Lent 3 Ignatian Imaginative Prayer
Introduction: We are in the third week of our Lenten series, imagining ourselves in the stories of Jesus’ ministry, parables that are intended to depict what the kingdom of heaven is like. Today’s story is the second part of the parable of the mustard seed that invites us to imagine how something so small can grow into something so big.
Here are couple of background notes from James Martin, SJ on imaginative prayer that might help us continue to engage our imaginations in our prayer and yoga practice. (For more information, refer to the podcast: The Bible for Normal People)
~ Because different authors of scripture quote Jesus differently, James Martin points out that it means we can hold a literal understanding of a story that perhaps we have heard before AND use our imaginations to truly experience God’s love for humanity in the story.
~ Jesuits, like Ignatius and James Martin, believe we find God in all things as do Franciscans like Fr. Richard Rohr. We find God in our physical world, in our hearts and in our imagination.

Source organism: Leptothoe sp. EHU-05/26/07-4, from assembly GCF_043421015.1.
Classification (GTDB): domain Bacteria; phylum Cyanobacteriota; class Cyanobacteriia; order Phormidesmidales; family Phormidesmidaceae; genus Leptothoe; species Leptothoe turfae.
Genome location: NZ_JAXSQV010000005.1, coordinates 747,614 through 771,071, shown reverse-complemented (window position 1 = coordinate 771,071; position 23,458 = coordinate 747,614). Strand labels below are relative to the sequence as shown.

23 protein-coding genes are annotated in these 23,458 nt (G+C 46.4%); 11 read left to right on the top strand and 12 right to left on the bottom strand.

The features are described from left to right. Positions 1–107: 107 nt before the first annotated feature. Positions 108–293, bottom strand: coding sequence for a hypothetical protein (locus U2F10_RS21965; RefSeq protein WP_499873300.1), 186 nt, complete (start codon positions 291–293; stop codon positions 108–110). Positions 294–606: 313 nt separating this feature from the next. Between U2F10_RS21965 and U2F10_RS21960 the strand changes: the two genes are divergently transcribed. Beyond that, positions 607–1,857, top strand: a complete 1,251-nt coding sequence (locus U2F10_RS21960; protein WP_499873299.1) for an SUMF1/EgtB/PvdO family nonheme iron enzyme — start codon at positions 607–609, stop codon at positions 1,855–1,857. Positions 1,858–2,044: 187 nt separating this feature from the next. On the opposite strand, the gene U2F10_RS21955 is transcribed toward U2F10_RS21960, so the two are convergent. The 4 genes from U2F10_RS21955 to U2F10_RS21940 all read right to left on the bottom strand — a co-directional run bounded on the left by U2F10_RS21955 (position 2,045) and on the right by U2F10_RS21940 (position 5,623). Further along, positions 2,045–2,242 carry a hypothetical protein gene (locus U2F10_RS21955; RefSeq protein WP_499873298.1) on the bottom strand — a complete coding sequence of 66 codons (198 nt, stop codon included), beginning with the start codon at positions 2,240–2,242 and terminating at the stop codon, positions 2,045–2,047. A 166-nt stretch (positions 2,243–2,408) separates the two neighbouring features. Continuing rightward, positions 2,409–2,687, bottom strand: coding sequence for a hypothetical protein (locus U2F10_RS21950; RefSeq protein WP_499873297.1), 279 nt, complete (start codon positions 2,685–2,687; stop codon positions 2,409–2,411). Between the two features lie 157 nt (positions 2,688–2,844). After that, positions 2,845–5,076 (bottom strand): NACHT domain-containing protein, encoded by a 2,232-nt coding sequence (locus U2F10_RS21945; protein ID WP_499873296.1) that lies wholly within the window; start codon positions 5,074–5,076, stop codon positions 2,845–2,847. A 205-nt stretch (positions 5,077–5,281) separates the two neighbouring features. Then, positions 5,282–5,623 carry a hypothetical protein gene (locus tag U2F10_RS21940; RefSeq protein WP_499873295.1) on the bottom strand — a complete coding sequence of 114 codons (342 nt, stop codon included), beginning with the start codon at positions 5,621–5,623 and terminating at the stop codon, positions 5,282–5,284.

~ In using our imagination to pray scripture, we experience the Holy Spirit working within us, adapting language of scripture for the modern listener.
~ We still believe interpreting scripture matters but so do spiritual practices that open scripture.
~ Jesus invites our imagination in the way he tells stories. For example; using the phrase The kingdom of heaven is like…
Light a Candle.
The Parable of the Yeast Matthew 13:33-34
He [Jesus] told them another parable: “The kingdom of heaven is like yeast that a woman took and mixed in with three measures of flour until all of it was leavened.”
Jesus told the crowds all these things in parables; without a parable he told them nothing. This was to fulfill what had been spoken through the prophet Isaiah: “I will open my mouth to speak in parables; I will proclaim what has been hidden from the foundation of the world.”
Questions for reflection:
Recall the last time you kneaded dough.
Can you bring to mind the smell of yeast? Can you imagine the bubbles as the yeast proofs?
When have you experienced the satisfaction of seeing something rise to its full potential?